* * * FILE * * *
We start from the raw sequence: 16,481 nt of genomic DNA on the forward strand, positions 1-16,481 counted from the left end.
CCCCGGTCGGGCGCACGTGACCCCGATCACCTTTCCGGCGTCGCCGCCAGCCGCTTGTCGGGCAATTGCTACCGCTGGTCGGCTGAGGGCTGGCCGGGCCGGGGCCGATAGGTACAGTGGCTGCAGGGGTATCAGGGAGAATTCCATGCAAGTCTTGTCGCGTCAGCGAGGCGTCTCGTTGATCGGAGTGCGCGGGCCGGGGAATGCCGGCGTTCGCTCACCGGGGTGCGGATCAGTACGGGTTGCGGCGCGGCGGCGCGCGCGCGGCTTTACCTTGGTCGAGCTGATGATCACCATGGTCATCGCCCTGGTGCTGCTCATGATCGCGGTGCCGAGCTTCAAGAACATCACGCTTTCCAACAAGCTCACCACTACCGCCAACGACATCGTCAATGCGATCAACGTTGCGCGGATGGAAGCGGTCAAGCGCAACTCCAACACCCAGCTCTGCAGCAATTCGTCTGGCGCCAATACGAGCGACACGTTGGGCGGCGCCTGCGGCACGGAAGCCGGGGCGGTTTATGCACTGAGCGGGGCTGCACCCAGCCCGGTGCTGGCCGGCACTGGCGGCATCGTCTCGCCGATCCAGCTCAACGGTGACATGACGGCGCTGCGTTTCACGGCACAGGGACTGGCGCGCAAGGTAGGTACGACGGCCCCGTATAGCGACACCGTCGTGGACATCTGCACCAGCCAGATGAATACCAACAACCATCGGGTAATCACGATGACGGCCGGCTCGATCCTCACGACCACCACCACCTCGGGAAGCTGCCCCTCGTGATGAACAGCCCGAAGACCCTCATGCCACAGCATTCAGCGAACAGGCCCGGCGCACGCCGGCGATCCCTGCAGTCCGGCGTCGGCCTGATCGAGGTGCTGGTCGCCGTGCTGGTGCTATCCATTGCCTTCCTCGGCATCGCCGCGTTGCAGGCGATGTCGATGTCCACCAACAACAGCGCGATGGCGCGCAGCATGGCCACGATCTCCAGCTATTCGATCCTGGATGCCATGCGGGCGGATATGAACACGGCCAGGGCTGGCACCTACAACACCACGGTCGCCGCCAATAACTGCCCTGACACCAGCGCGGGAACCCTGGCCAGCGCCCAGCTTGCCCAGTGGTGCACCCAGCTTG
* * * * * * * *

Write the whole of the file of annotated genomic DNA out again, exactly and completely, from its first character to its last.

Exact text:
We start from the raw sequence: 16,481 nt of genomic DNA on the forward strand, positions 1-16,481 counted from the left end.
CCCCGGTCGGGCGCACGTGACCCCGATCACCTTTCCGGCGTCGCCGCCAGCCGCTTGTCGGGCAATTGCTACCGCTGGTCGGCTGAGGGCTGGCCGGGCCGGGGCCGATAGGTACAGTGGCTGCAGGGGTATCAGGGAGAATTCCATGCAAGTCTTGTCGCGTCAGCGAGGCGTCTCGTTGATCGGAGTGCGCGGGCCGGGGAATGCCGGCGTTCGCTCACCGGGGTGCGGATCAGTACGGGTTGCGGCGCGGCGGCGCGCGCGCGGCTTTACCTTGGTCGAGCTGATGATCACCATGGTCATCGCCCTGGTGCTGCTCATGATCGCGGTGCCGAGCTTCAAGAACATCACGCTTTCCAACAAGCTCACCACTACCGCCAACGACATCGTCAATGCGATCAACGTTGCGCGGATGGAAGCGGTCAAGCGCAACTCCAACACCCAGCTCTGCAGCAATTCGTCTGGCGCCAATACGAGCGACACGTTGGGCGGCGCCTGCGGCACGGAAGCCGGGGCGGTTTATGCACTGAGCGGGGCTGCACCCAGCCCGGTGCTGGCCGGCACTGGCGGCATCGTCTCGCCGATCCAGCTCAACGGTGACATGACGGCGCTGCGTTTCACGGCACAGGGACTGGCGCGCAAGGTAGGTACGACGGCCCCGTATAGCGACACCGTCGTGGACATCTGCACCAGCCAGATGAATACCAACAACCATCGGGTAATCACGATGACGGCCGGCTCGATCCTCACGACCACCACCACCTCGGGAAGCTGCCCCTCGTGATGAACAGCCCGAAGACCCTCATGCCACAGCATTCAGCGAACAGGCCCGGCGCACGCCGGCGATCCCTGCAGTCCGGCGTCGGCCTGATCGAGGTGCTGGTCGCCGTGCTGGTGCTATCCATTGCCTTCCTCGGCATCGCCGCGTTGCAGGCGATGTCGATGTCCACCAACAACAGCGCGATGGCGCGCAGCATGGCCACGATCTCCAGCTATTCGATCCTGGATGCCATGCGGGCGGATATGAACACGGCCAGGGCTGGCACCTACAACACCACGGTCGCCGCCAATAACTGCCCTGACACCAGCGCGGGAACCCTGGCCAGCGCCCAGCTTGCCCAGTGGTGCACCCAGCTTG